Detroit 300 co-founders Raphael B. Johnson, left, and the Rev. Angelo B. Henderson announced the campaign against violence in Detroit during a rally in February. Many residents donít feel safe in their homes. (Ricardo Thomas / The Detroit News)
Detroit — Detroiters overwhelmingly feel the biggest contributor to crime is a lack of police on the streets — and they'd gladly pay more taxes to hire more officers, according to a poll commissioned by The Detroit News and funded by the Thompson Foundation.
The finding comes weeks after the City Council refused to put a measure on the ballot to do so. The poll found that 49 percent of residents don't feel safe in their neighborhoods.
The results cross most income and gender lines, but generally those who make more money feel safer in their neighborhoods.
The survey also found that residents have mixed views of the Police Department, but generally liked Police Chief Ralph Godbee. Residents were surveyed, however, before a sex scandal that exploded last week. Godbee retired Monday.
"I'd be willing to pay more taxes if it meant the police could come around more," said Levona Coles, 74, who lives on Detroit's west side. "Crime is ridiculous here. We need more protection, and I'm willing to pay for it."
The survey found that 41 percent of residents identified a lack of police on patrols as the biggest safety problem, followed by abandoned houses, 23 percent, and gangs, 10 percent.
A strong majority — 60 percent — said they would pay more in taxes for more police and firefighters. The city's police force has fallen to 2,100 officers from 2,700 in 2005.
Detroit Board of Police Commissioners Chairman the Rev. Jerome Warfield lobbied for the millage and said it's "a shame" the council blocked the tax.
It would have raised property taxes 9 mills for five years to raise $56 million and hire 500 more officers.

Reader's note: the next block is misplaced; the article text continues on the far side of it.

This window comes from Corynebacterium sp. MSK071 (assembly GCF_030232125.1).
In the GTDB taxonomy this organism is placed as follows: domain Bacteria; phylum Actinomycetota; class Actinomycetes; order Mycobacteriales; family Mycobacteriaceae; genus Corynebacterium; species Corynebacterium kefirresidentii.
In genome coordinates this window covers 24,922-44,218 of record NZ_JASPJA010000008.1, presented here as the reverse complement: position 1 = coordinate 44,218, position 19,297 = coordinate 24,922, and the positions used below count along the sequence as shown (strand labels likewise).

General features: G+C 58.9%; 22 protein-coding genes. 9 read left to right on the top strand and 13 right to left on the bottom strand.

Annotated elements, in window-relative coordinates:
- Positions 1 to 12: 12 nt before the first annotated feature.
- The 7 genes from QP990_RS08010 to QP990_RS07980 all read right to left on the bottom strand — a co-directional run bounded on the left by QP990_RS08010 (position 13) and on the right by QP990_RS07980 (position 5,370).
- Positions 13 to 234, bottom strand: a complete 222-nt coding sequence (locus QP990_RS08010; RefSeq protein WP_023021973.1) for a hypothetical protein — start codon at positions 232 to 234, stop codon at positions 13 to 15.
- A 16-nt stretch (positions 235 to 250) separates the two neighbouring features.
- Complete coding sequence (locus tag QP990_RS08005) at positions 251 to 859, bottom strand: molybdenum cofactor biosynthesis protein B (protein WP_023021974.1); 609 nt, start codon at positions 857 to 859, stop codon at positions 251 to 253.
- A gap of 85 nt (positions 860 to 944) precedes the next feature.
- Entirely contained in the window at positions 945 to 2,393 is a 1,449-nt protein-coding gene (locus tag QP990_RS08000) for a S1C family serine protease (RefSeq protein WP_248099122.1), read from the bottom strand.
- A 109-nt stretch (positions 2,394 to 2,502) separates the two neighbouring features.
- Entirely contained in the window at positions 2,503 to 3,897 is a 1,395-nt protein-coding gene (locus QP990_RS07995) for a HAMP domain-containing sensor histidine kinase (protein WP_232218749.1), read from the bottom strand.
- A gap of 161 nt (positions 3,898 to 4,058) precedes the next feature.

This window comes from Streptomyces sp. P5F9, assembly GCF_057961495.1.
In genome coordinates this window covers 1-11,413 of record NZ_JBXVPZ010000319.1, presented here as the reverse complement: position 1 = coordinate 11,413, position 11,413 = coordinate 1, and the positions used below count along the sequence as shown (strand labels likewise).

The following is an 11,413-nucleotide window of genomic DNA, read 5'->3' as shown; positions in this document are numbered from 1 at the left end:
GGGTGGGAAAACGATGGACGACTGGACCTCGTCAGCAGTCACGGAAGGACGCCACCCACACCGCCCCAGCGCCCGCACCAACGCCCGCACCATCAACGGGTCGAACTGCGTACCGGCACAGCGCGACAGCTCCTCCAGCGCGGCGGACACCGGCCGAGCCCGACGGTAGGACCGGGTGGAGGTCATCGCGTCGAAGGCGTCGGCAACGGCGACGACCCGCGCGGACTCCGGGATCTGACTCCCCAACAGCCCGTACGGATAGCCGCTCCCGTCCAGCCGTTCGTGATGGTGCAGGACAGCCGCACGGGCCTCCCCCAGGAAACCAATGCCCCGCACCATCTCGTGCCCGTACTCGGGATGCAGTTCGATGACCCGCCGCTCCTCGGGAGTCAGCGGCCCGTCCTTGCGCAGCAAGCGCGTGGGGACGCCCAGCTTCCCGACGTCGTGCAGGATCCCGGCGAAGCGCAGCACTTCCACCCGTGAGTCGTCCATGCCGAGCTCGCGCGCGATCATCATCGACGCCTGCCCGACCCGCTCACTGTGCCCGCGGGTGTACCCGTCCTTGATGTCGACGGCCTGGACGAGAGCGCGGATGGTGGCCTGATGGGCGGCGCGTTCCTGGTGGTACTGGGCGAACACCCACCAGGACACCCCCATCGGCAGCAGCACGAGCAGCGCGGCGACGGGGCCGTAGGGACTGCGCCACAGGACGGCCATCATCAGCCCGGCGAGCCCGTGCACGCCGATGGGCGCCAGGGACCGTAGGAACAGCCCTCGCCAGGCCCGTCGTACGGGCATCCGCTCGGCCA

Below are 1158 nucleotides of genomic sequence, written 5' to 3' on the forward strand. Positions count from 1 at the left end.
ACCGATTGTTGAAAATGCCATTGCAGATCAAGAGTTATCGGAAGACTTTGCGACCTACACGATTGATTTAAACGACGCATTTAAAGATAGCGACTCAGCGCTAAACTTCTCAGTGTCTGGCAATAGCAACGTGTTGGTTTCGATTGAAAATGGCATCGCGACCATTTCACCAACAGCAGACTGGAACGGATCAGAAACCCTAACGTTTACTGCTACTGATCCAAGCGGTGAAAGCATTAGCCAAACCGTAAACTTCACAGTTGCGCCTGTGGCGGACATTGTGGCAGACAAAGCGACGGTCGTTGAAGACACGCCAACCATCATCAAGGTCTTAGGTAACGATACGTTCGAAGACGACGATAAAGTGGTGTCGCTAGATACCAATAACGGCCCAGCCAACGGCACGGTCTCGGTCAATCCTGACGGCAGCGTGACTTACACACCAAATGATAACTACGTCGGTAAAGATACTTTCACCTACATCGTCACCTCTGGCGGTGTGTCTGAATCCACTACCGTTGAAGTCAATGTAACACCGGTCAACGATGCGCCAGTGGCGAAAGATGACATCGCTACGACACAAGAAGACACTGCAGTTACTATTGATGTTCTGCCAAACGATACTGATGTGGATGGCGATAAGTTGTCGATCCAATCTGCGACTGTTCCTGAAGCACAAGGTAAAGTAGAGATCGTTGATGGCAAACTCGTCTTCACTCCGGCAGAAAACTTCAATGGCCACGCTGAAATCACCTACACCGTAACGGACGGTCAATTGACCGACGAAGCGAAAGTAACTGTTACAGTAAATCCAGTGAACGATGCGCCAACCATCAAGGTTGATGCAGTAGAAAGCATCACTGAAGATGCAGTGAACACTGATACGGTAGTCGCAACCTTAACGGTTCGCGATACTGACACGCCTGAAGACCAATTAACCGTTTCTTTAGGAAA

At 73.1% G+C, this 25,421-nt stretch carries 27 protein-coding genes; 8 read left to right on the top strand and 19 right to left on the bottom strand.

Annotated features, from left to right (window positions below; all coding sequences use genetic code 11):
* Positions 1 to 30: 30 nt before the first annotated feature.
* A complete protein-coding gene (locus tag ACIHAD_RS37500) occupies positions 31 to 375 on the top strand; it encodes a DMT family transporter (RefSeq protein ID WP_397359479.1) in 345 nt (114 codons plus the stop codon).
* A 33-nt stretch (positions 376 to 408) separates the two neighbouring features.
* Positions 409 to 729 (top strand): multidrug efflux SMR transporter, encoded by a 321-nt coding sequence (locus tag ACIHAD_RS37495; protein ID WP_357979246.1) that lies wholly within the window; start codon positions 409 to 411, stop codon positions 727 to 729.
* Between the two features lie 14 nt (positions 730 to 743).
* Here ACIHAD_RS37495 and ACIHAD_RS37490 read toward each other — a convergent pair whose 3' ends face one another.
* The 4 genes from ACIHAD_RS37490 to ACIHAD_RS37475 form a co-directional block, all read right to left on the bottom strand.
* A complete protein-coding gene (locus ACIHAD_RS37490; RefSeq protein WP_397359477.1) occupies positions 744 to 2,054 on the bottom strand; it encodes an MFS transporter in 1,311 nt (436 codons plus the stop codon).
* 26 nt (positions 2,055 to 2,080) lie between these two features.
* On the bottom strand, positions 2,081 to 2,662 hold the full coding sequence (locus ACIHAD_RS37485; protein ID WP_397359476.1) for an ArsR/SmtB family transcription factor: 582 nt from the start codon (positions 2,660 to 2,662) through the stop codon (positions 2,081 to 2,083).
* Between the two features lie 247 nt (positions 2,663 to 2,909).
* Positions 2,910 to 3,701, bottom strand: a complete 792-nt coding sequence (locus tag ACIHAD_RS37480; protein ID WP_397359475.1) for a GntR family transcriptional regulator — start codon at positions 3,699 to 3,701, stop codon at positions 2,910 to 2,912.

"I'm clearly disappointed that the citizens didn't have the chance to weigh in, since they're the ones who are affected by crime," Warfield said. "They should be allowed to determine the level of security in their neighborhoods."
The proposal emerged after the city cut $75 million from the Police Department's 2012-13 budget to about $340 million. City council members balked because Detroit's tax rate is among the highest in the state — 67 mills for residences and 85 for businesses. The proposal would have raised tax bills $225 for homes worth $50,000.
Councilman Kenneth Cockrel Jr. said he wasn't surprised by the poll results because "a lot of people are so desperate, they will try anything."
But he noted that Detroit has a high percentage of renters who are more willing to support tax increases. He said he needed more specifics before putting the issue on the ballot and wanted police to answer whether "we are doing everything we can with existing resources."
Residents like Joseph Bernhart said times are getting desperate. The former Detroit Public Schools teacher said he was robbed twice in recent years in addition to being threatened by students several times.
"It's not like I'm constantly looking over my shoulder — but I try not to take any chances," said Bernhart, 66, a retired math and social studies teacher who lives in southwest Detroit.
"I've been held up twice," he said. "A couple guys got me in the CVS parking lot; I didn't actually see a gun, but they indicated the presence of a gun. I felt violated; I was mad. I was going to go buy a gun, but my wife persuaded me not to."
Bernhart said he was accosted by gangs while teaching at Southwestern High School, and threatened by a hammer-wielding Cass Technical High School student.
"I guess I'm lucky," said Bernhart, who retired in 1995. "I've had a couple scary things happen to me, but I haven't been killed yet. I've learned my lesson — ever since I got robbed, I just don't carry much money with me."